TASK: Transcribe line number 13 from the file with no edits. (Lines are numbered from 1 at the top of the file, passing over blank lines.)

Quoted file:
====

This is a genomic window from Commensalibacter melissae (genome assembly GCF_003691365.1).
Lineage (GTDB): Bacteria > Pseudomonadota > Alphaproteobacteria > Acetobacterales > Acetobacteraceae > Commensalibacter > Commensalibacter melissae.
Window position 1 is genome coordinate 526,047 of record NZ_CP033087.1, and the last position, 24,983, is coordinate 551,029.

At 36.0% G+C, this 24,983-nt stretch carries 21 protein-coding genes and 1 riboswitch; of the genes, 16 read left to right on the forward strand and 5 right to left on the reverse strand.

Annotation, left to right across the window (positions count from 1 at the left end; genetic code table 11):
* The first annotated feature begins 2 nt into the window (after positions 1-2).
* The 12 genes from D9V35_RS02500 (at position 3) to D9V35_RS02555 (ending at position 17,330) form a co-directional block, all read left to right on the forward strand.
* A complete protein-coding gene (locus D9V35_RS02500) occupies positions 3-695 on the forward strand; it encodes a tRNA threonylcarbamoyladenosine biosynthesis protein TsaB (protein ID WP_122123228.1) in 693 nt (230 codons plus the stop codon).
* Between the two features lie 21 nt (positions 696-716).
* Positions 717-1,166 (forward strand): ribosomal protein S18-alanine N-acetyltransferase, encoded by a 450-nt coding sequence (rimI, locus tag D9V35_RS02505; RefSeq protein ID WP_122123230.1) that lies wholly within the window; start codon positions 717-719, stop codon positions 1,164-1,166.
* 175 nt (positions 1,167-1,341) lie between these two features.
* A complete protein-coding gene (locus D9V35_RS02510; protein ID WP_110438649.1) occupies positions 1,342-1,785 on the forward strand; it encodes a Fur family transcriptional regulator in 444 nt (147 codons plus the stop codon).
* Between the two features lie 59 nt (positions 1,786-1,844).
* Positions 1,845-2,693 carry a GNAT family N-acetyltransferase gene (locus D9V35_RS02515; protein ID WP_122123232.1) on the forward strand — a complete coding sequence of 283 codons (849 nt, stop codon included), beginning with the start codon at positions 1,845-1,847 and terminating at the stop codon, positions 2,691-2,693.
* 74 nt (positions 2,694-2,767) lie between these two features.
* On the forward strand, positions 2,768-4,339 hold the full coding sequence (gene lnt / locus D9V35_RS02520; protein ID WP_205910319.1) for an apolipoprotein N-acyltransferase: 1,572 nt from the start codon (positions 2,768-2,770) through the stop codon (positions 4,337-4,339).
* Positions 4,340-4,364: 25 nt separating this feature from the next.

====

* Between the two features lie 59 nt (positions 1,786-1,844).